Athletes, volunteers ‘set sail’ at Special Olympics

Caroline Goldstein

Villanova hosted the 21st annual Special Olympics Fall Festival last weekend. The Fall Festival is one of the premier Special Olympics events in Pennsylvania with over 3,000 volunteers and 1,000 athletes participating.

Special Olympics is an opportunity for people with special needs to compete in various sporting events. The events included soccer, volleyball, long distance running, roller-skating, power lifting and bocce.

This year’s theme was “Set Sail.” Many of the events and Olympic Town showed the nautical theme throughout the weekend.

“The Villanova Special Olympics also happens to be the largest student-run Special Olympics in the country,” Jeff Baxter, associate competition director for Eastern Pennsylvania said.

“Every aspect of the University participates in this event somehow.”

The events began on Friday afternoon when the delegations from various counties throughout Pennsylvania arrived.

One delegation was Team PA, which will represent Pennsylvania in the national games next year in Nebraska.

There were several additions to this year’s competitions. One of the most notable, according to senior Festival Director Allison Kahl, was the addition of a seven-on-seven soccer competition. In the past, only five-on-five and ten-on-ten were available.

Other additions this year included an awareness committee and an athlete representative.

The athlete representative this year, Samantha Weitz, is from Delaware County. The new addition “gives us the athlete’s perspective,” Kahl said.

Fundraising for the event included the Strides 5K Run, Peace A Pizza nights, where 20 percent of each purchase goes towards Fall Festival, and the sale of Jay Wright mugs, which was a new idea this year.

Several of the events occurred off campus. Bocce competitions and seven-verses-seven soccer were held at The Shipley School in Bryn Mawr, and the roller-skating took place at the International Sports Centre in Mount Laurel, N.J. Olympic Town, which is set up in the Quad, includes various activities such as arts and crafts and karaoke.

With over 3,000 volunteers this year, all of the events on and off-campus were well-staffed.

“We have rarely had a hard time getting volunteers,” said Lori Blake, the Committee Advisor.

There were so many volunteers this year that the Fall Festival Committee ran out of volunteer T-shirts on Saturday.

“It’s a good thing because the goal is to get as many people involved and aware of the movement as possible,” said Jared Streppa, director of Human Resources for Fall Festival.

“It’s really impressive seeing all of the athletes doing the different sports,” said Jacqui Valente, a local program host.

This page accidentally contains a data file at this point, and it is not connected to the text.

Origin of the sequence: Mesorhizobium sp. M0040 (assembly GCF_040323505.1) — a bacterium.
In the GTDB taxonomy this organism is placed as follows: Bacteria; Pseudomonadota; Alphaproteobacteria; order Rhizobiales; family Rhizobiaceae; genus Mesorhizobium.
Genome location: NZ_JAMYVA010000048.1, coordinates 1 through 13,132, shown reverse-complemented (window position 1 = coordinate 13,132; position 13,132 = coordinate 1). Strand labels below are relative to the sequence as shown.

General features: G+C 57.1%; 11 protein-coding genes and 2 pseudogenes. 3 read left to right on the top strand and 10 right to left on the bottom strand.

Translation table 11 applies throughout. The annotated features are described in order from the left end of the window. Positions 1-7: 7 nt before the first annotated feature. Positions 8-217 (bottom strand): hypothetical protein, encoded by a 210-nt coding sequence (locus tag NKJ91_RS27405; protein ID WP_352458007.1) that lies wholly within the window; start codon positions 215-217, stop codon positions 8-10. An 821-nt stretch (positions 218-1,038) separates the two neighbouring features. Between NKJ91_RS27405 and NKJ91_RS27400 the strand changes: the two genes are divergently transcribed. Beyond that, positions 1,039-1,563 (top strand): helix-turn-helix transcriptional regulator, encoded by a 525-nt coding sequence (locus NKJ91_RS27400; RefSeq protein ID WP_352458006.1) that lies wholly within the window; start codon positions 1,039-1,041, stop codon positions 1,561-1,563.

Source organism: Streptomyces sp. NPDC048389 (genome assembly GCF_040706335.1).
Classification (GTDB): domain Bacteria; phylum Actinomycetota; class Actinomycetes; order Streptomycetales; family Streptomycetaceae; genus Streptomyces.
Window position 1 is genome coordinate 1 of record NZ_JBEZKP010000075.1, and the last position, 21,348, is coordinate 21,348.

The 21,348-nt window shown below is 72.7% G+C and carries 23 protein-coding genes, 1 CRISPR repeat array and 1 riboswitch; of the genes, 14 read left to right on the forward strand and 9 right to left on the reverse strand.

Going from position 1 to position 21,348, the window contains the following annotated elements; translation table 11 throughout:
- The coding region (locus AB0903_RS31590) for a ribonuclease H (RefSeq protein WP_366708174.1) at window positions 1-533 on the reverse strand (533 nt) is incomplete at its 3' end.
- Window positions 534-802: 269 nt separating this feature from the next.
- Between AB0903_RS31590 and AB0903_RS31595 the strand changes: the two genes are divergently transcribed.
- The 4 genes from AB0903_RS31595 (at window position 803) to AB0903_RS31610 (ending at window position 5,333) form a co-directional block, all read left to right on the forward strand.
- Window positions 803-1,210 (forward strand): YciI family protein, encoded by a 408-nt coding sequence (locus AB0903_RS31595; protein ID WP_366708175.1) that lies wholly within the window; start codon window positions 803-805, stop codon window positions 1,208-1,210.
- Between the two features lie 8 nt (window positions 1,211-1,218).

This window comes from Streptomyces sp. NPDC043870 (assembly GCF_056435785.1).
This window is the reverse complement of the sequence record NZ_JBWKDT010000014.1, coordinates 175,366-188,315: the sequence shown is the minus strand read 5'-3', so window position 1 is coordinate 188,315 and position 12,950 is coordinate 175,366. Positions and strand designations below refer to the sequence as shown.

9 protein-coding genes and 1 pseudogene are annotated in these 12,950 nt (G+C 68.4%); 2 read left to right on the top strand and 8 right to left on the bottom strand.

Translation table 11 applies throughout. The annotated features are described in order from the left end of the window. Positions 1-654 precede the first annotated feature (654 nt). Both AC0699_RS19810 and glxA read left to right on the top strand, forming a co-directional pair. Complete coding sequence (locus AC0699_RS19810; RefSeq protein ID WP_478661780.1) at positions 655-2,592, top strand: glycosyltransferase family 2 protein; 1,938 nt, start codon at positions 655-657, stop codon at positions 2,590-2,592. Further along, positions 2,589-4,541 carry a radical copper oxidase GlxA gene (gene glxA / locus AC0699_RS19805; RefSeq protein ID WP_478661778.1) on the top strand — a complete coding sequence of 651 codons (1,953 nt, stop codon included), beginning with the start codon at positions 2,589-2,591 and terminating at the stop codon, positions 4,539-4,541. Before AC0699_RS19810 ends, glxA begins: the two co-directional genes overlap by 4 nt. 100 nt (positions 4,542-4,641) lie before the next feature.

The local program host position is a freshmen-only volunteer opportunity that pairs two to three LPHs with a county for the entire weekend.

The hosts serve as the county’s “personal connection to the university,” according to Michaela Gaziano, a local program host for Bedford County.

Gaziano’s county consisted of several returning athletes. One of these athletes, Christa Mereen, has been participating in Special Olympics for eight years and has been to Fall Festival in recent years. Mereen is also a global messenger, which means that she speaks to athletes at other Special Olympics competitions. The camaraderie with fellow athletes is one of Mereen’s favorite parts of Fall Festival.

“I love my teammates,” Mereen said. “We’re like family.”

For some, like Marlena Riley, the cheers were one of the best parts. Riley noted liking the Boogaloo cheer the best. Mereen’s father, Tom, was the bocce coach for Bedford County, and her mother, Marty, was the head of the delegation.

“There are a lot of unknowns,” Mr. Mereen said. “The most important thing is to teach them [the athletes] how to compete.”

“We all grow from every trip. It’s a really great life experience.”

Several of the first-time athletes discovered this as well.

This was Tammy and Ross Kimmel’s first Fall Festival and both plan on coming back again next year.

“I’m meeting a lot of new people,” Ross said.

The husband and wife teamed up for the bocce competitions.

“They’re a very good team,” said Marty. “They bring out the best in each other.”

The weekend concluded with the closing ceremonies and the extinguishing of the torch. The goal of Special Olympics is to dissemble misconceptions people have about disabilities, according to Kahl.

“It’s not just a weekend,” Kahl said.